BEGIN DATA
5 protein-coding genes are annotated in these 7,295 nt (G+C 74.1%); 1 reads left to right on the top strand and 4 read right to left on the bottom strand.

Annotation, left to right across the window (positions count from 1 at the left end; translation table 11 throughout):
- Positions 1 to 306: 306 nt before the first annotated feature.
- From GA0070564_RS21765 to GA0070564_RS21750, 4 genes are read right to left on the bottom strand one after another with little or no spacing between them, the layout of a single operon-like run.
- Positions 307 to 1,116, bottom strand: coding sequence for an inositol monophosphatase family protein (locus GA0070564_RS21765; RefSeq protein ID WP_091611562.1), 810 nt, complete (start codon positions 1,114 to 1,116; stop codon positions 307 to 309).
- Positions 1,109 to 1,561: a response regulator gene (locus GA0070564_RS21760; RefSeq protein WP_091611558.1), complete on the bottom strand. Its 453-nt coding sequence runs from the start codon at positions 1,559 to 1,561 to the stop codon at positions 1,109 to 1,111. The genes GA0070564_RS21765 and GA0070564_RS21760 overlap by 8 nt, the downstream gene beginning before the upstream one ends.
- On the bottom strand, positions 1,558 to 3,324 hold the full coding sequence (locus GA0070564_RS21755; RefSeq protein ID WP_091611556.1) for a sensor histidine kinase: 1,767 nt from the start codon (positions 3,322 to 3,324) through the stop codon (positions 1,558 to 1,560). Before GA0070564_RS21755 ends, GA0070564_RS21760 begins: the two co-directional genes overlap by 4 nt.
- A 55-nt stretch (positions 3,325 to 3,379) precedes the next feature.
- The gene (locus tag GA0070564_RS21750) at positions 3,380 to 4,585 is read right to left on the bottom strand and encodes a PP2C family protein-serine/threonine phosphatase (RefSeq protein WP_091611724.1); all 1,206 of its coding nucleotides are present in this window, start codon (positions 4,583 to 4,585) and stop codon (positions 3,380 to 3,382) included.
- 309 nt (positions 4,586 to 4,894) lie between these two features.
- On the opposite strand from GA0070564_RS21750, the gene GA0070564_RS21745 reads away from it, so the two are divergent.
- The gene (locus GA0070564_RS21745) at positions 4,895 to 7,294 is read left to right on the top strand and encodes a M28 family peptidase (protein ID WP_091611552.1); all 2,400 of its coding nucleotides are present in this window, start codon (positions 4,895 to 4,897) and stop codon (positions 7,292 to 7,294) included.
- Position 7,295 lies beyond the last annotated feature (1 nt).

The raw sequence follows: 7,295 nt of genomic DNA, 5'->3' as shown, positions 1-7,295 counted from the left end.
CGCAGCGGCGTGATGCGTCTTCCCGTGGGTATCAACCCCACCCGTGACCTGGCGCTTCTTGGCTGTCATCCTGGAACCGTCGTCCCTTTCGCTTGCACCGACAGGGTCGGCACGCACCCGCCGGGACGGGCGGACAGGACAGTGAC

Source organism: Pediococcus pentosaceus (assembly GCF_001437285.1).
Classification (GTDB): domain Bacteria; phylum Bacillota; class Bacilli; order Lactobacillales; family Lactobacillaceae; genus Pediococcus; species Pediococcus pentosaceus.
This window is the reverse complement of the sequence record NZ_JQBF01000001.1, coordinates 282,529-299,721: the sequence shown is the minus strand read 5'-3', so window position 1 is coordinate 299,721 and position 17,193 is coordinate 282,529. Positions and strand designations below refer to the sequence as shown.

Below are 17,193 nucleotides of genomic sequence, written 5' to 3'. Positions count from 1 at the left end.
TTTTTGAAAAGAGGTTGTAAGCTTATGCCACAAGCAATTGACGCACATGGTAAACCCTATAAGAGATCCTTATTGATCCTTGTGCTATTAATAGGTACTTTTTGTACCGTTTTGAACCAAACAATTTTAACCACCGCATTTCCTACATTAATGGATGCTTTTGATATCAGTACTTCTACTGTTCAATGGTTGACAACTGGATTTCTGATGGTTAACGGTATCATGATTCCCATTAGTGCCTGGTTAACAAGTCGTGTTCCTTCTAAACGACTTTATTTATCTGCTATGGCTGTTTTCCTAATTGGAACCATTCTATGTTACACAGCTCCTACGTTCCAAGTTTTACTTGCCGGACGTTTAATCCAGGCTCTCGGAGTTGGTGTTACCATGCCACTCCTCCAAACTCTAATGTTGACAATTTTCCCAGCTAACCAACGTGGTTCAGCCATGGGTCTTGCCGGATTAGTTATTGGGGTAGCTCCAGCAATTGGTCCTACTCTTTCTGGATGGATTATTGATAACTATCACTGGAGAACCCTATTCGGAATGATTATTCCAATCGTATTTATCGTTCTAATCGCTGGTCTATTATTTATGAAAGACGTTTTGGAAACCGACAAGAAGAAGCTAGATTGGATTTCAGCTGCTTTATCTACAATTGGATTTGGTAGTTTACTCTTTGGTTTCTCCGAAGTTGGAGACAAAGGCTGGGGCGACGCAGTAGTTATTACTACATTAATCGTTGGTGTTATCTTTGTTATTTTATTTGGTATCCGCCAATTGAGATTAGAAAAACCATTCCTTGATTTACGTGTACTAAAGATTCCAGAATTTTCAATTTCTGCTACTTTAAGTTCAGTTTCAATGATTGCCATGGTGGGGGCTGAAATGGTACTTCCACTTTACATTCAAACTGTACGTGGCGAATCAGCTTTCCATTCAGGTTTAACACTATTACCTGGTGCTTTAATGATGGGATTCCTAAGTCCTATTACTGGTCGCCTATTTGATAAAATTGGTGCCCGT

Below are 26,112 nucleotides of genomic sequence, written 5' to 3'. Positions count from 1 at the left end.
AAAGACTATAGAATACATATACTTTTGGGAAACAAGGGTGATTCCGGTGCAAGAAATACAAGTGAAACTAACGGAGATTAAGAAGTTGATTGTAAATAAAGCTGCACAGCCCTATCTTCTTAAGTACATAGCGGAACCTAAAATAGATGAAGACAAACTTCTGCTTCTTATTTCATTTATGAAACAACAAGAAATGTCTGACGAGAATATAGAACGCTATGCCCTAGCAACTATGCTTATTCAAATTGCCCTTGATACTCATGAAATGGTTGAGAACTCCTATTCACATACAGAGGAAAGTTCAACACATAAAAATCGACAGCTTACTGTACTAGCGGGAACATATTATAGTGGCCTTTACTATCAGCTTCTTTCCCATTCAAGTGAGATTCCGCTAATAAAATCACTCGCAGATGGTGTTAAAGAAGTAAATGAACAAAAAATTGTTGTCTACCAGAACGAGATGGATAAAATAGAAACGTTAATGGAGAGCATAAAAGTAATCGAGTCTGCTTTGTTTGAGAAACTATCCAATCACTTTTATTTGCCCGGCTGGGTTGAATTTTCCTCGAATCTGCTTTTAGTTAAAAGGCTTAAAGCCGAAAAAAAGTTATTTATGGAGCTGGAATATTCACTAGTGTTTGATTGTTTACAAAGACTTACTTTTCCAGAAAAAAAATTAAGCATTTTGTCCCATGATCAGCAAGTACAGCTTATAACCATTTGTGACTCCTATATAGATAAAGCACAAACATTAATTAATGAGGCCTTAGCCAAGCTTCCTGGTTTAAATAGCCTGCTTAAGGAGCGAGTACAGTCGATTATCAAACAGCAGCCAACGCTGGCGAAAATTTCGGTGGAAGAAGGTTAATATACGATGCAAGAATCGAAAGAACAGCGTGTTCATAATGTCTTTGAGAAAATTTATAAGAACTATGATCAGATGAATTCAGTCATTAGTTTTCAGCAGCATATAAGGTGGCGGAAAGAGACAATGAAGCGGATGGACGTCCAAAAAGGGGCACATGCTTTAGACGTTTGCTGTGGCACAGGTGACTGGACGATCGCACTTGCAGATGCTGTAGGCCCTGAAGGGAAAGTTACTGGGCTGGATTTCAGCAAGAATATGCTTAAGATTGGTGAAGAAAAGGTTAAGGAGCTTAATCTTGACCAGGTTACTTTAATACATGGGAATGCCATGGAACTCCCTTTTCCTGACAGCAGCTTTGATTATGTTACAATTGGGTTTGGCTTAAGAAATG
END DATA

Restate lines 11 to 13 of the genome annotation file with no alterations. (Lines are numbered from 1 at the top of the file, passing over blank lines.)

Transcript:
- On the opposite strand from GA0070564_RS21750, the gene GA0070564_RS21745 reads away from it, so the two are divergent.
- The gene (locus GA0070564_RS21745) at positions 4,895 to 7,294 is read left to right on the top strand and encodes a M28 family peptidase (protein ID WP_091611552.1); all 2,400 of its coding nucleotides are present in this window, start codon (positions 4,895 to 4,897) and stop codon (positions 7,292 to 7,294) included.
- Position 7,295 lies beyond the last annotated feature (1 nt).